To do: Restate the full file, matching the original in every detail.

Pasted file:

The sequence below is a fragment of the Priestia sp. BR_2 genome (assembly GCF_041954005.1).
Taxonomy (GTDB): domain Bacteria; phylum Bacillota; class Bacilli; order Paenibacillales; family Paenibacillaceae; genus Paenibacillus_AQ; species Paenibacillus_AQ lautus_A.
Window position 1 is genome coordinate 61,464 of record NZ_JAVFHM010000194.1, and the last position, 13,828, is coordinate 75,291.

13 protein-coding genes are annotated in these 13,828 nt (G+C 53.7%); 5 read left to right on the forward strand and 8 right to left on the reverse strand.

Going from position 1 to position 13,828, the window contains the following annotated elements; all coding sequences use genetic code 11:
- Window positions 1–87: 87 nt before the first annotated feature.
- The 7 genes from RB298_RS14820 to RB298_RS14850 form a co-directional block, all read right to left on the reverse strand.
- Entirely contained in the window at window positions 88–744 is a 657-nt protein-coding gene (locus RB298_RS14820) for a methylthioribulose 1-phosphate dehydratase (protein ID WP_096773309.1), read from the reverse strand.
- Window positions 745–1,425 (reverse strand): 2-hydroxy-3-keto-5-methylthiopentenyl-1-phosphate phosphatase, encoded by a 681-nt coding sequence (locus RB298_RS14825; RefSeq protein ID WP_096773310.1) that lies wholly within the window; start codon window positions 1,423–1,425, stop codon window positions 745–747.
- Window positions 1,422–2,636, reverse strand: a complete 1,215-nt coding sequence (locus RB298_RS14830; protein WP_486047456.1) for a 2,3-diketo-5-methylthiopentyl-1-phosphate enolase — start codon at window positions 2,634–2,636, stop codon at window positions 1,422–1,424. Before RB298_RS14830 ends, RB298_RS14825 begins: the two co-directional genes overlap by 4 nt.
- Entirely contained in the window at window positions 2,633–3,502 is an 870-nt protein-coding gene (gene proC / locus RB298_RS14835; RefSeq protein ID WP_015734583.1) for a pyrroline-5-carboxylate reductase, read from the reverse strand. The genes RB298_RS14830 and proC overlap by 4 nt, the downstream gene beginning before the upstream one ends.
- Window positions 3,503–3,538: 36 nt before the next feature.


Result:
The sequence below is a fragment of the Priestia sp. BR_2 genome (assembly GCF_041954005.1).
Taxonomy (GTDB): domain Bacteria; phylum Bacillota; class Bacilli; order Paenibacillales; family Paenibacillaceae; genus Paenibacillus_AQ; species Paenibacillus_AQ lautus_A.
Window position 1 is genome coordinate 61,464 of record NZ_JAVFHM010000194.1, and the last position, 13,828, is coordinate 75,291.

13 protein-coding genes are annotated in these 13,828 nt (G+C 53.7%); 5 read left to right on the forward strand and 8 right to left on the reverse strand.

Going from position 1 to position 13,828, the window contains the following annotated elements; all coding sequences use genetic code 11:
- Window positions 1–87: 87 nt before the first annotated feature.
- The 7 genes from RB298_RS14820 to RB298_RS14850 form a co-directional block, all read right to left on the reverse strand.
- Entirely contained in the window at window positions 88–744 is a 657-nt protein-coding gene (locus RB298_RS14820) for a methylthioribulose 1-phosphate dehydratase (protein ID WP_096773309.1), read from the reverse strand.
- Window positions 745–1,425 (reverse strand): 2-hydroxy-3-keto-5-methylthiopentenyl-1-phosphate phosphatase, encoded by a 681-nt coding sequence (locus RB298_RS14825; RefSeq protein ID WP_096773310.1) that lies wholly within the window; start codon window positions 1,423–1,425, stop codon window positions 745–747.
- Window positions 1,422–2,636, reverse strand: a complete 1,215-nt coding sequence (locus RB298_RS14830; protein WP_486047456.1) for a 2,3-diketo-5-methylthiopentyl-1-phosphate enolase — start codon at window positions 2,634–2,636, stop codon at window positions 1,422–1,424. Before RB298_RS14830 ends, RB298_RS14825 begins: the two co-directional genes overlap by 4 nt.
- Entirely contained in the window at window positions 2,633–3,502 is an 870-nt protein-coding gene (gene proC / locus RB298_RS14835; RefSeq protein ID WP_015734583.1) for a pyrroline-5-carboxylate reductase, read from the reverse strand. The genes RB298_RS14830 and proC overlap by 4 nt, the downstream gene beginning before the upstream one ends.
- Window positions 3,503–3,538: 36 nt before the next feature.